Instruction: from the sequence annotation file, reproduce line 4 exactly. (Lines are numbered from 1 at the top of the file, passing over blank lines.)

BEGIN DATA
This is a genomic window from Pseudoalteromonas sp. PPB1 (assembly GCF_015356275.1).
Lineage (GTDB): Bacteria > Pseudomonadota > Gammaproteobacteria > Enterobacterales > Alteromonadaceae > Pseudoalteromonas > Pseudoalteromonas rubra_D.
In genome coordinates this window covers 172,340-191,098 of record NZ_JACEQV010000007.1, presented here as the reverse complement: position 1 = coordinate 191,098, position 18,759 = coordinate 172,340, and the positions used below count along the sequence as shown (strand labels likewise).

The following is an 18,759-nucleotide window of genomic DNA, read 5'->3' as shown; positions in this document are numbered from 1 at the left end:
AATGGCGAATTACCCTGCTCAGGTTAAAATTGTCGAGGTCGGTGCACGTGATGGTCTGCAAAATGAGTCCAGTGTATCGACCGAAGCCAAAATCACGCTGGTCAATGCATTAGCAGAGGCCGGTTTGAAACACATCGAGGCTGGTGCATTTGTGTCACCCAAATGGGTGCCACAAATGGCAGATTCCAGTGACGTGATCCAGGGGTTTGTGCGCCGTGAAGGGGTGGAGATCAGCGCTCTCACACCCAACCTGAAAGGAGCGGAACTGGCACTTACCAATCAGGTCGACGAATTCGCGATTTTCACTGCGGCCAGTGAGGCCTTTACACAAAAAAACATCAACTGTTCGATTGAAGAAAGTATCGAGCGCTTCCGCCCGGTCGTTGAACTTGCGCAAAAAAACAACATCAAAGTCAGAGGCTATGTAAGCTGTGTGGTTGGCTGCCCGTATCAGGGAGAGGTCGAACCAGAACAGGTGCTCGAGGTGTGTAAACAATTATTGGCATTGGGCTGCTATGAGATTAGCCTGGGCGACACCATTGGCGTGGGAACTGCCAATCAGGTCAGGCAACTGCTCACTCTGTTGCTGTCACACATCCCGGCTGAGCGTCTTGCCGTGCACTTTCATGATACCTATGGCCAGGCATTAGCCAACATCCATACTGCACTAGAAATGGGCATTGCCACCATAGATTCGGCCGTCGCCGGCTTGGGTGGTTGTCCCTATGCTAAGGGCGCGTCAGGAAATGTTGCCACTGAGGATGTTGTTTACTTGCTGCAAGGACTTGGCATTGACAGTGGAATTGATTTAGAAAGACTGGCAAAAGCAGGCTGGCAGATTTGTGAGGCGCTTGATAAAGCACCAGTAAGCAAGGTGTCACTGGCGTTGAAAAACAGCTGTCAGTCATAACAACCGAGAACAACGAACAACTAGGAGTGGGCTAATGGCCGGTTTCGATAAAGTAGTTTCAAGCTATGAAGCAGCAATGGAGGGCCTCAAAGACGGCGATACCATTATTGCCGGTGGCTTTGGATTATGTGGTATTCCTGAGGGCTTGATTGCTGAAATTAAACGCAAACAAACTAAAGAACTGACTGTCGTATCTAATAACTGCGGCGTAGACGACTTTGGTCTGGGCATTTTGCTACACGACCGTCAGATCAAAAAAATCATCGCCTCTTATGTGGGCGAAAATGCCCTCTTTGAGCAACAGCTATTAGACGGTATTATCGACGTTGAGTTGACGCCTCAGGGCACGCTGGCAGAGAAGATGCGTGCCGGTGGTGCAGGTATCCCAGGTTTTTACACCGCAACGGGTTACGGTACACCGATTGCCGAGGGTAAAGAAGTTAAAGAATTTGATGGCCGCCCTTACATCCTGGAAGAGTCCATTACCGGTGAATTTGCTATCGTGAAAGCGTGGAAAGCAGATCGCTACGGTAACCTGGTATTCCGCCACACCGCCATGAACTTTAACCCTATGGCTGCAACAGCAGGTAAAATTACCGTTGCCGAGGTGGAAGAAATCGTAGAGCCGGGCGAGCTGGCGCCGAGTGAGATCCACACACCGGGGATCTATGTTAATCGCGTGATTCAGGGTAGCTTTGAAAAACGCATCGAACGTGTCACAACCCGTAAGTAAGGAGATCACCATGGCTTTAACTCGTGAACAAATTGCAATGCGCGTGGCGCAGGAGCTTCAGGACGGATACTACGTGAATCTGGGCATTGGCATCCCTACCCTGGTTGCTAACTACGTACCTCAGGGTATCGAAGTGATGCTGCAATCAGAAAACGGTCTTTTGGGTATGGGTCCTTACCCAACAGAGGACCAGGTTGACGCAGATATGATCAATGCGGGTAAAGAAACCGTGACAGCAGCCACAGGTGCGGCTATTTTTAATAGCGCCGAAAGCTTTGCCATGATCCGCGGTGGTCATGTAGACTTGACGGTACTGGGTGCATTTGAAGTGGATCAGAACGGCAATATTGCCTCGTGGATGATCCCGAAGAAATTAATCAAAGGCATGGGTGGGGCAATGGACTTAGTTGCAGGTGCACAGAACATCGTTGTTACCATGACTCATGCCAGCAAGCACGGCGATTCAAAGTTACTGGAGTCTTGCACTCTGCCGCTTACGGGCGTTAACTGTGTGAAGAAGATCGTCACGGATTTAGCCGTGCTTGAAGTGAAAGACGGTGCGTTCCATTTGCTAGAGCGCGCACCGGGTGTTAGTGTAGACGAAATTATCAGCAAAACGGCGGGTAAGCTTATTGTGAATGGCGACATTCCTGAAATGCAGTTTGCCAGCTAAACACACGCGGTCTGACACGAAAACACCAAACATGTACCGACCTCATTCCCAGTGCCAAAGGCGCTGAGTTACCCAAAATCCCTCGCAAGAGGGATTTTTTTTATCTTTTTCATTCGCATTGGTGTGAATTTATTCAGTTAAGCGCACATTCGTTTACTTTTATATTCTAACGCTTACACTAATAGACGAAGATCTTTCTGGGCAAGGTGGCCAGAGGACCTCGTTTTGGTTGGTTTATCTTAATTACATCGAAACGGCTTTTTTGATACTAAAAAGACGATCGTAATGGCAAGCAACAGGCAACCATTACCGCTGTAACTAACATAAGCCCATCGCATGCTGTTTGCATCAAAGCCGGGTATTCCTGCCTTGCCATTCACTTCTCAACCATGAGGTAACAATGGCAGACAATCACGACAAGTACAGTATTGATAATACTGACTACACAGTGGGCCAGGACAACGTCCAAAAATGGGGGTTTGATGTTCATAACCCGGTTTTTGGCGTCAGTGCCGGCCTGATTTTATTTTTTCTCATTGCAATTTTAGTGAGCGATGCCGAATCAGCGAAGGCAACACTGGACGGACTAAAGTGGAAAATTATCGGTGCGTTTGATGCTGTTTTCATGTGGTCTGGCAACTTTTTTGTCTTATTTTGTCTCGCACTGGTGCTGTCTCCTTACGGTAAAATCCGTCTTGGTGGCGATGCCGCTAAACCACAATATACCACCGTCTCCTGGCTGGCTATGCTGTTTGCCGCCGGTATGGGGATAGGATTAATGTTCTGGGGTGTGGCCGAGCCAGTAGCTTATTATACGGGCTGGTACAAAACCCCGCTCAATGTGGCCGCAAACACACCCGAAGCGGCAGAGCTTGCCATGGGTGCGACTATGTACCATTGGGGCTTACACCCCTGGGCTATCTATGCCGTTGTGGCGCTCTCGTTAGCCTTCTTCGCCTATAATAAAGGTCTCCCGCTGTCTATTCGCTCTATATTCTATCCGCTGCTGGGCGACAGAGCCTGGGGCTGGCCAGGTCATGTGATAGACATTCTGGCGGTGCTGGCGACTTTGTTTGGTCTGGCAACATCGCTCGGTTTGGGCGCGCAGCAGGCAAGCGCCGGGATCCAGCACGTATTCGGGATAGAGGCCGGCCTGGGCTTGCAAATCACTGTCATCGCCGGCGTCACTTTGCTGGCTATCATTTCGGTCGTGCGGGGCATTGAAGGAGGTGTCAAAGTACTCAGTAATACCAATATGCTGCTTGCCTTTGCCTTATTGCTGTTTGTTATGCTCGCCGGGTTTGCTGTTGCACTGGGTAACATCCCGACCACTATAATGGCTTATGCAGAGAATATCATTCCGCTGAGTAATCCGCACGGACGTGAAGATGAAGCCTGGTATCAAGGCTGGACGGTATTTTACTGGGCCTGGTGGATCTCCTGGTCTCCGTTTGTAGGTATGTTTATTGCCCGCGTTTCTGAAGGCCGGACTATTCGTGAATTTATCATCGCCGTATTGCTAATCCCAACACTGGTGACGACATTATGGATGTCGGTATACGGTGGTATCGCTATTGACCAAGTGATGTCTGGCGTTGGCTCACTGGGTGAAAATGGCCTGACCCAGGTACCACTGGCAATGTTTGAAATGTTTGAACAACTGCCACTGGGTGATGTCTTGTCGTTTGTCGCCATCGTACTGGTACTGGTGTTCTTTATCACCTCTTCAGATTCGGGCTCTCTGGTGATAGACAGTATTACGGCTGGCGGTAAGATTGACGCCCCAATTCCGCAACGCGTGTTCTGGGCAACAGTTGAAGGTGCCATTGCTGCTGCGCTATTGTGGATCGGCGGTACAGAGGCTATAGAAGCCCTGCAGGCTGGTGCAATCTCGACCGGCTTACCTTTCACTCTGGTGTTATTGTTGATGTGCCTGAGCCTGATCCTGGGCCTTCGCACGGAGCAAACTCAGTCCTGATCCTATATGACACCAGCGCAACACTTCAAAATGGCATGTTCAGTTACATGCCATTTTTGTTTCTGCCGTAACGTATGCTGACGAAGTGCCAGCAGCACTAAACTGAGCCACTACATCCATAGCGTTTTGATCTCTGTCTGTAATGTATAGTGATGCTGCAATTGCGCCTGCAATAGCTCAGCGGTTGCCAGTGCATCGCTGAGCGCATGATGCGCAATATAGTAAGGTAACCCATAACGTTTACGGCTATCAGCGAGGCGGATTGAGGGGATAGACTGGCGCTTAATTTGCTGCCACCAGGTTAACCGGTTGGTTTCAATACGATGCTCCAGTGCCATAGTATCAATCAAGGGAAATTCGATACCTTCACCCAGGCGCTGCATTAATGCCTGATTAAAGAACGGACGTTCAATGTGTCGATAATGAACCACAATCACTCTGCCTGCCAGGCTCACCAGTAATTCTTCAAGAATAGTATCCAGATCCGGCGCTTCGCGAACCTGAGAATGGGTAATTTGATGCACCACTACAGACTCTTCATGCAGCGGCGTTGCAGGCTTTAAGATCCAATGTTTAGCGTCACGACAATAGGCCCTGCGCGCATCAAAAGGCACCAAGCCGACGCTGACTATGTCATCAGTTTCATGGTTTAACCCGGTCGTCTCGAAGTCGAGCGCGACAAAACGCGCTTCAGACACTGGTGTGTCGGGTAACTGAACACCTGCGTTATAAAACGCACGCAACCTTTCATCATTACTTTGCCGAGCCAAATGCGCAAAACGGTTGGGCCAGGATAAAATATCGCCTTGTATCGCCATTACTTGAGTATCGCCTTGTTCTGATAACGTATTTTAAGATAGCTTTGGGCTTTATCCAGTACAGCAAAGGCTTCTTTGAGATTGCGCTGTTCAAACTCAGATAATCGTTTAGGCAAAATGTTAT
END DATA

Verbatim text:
The following is an 18,759-nucleotide window of genomic DNA, read 5'->3' as shown; positions in this document are numbered from 1 at the left end: